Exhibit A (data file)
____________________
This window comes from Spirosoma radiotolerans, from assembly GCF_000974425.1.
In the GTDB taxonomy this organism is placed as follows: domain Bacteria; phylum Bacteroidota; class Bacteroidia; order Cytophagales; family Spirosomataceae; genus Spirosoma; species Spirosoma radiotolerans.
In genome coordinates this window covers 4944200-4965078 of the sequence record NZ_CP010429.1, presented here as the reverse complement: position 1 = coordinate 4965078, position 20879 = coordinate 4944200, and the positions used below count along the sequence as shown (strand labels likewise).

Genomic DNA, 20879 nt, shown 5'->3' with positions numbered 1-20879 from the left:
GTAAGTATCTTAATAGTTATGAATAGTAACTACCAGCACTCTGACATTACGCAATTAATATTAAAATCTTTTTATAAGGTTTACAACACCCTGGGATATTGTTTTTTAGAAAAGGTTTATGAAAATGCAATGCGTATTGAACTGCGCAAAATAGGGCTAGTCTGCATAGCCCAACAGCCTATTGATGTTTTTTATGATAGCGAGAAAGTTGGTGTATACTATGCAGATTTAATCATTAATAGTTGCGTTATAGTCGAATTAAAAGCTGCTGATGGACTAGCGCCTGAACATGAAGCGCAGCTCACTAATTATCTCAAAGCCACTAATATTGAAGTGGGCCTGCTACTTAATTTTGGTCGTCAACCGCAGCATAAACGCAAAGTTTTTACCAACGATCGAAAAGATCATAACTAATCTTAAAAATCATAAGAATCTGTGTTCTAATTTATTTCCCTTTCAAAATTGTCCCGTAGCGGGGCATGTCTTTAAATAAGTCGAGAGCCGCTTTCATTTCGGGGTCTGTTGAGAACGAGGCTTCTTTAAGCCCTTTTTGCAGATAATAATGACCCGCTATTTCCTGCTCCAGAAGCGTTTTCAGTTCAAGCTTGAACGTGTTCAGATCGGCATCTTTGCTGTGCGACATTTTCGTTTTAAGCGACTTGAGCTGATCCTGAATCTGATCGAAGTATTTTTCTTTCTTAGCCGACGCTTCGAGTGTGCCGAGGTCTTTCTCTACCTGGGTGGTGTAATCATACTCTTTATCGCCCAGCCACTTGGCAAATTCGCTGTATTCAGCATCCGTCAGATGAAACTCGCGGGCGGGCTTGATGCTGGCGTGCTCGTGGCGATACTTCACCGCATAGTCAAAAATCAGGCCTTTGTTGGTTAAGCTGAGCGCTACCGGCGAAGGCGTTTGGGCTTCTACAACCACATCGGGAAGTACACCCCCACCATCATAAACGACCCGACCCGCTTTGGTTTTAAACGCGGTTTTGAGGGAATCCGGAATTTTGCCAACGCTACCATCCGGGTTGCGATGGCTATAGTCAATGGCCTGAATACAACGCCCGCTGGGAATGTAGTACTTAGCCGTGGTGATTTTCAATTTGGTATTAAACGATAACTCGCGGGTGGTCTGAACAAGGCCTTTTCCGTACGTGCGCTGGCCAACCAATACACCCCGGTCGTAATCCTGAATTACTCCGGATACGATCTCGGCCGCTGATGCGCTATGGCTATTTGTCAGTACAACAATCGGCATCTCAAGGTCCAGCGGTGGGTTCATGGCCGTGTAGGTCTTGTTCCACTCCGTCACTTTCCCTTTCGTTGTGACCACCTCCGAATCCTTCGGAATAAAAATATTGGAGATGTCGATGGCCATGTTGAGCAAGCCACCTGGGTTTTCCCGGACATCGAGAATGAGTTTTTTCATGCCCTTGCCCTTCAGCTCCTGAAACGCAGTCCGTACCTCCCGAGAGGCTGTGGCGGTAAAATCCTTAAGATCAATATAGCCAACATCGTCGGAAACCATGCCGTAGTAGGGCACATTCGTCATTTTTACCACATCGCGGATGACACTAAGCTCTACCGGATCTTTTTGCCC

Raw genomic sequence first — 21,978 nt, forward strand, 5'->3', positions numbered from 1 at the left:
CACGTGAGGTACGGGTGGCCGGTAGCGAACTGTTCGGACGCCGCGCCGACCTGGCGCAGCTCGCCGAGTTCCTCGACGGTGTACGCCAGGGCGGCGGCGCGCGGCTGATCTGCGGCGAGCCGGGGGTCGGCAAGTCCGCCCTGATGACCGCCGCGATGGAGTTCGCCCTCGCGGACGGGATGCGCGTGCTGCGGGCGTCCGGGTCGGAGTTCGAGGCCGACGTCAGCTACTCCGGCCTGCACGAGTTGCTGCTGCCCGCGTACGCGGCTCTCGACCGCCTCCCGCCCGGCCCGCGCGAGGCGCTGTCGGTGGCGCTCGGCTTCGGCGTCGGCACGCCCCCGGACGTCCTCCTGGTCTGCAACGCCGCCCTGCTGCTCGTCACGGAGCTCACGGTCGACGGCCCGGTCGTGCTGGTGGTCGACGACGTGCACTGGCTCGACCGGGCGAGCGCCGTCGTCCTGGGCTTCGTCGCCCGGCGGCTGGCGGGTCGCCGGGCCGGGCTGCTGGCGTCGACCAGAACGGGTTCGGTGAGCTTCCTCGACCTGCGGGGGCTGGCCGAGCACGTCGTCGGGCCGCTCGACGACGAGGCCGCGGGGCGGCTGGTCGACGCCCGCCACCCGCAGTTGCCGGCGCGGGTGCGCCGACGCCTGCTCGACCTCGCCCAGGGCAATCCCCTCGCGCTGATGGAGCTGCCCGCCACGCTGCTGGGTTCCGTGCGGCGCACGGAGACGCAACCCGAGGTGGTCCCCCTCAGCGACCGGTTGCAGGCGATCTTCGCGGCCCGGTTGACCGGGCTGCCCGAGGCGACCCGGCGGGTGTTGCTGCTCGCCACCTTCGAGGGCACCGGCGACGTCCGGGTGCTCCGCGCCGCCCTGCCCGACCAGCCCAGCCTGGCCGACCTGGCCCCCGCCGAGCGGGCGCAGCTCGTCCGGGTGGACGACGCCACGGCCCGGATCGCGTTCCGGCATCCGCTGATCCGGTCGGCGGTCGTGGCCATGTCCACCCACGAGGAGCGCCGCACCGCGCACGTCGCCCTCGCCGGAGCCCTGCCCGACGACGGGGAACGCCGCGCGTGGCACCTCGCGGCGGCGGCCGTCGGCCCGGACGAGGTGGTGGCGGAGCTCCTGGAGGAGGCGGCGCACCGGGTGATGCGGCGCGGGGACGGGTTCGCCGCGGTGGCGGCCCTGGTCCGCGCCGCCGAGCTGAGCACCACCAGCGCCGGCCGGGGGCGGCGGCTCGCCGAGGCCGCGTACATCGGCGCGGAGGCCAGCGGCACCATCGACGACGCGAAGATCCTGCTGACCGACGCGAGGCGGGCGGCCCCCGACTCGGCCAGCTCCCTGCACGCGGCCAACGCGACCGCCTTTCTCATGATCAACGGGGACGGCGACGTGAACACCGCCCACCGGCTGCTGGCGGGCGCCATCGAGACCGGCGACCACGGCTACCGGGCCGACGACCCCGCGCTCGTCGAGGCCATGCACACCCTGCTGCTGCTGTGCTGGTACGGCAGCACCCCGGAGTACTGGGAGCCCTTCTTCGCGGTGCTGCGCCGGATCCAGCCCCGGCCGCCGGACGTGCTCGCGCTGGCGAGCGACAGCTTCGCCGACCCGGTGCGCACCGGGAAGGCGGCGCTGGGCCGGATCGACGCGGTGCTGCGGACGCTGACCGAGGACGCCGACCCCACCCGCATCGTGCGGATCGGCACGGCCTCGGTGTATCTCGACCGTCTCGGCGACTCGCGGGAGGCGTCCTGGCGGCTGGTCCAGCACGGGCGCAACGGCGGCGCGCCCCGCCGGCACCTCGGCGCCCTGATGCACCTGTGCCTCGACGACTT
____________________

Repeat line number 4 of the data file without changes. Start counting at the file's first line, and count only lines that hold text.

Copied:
Genomic DNA, 20879 nt, shown 5'->3' with positions numbered 1-20879 from the left: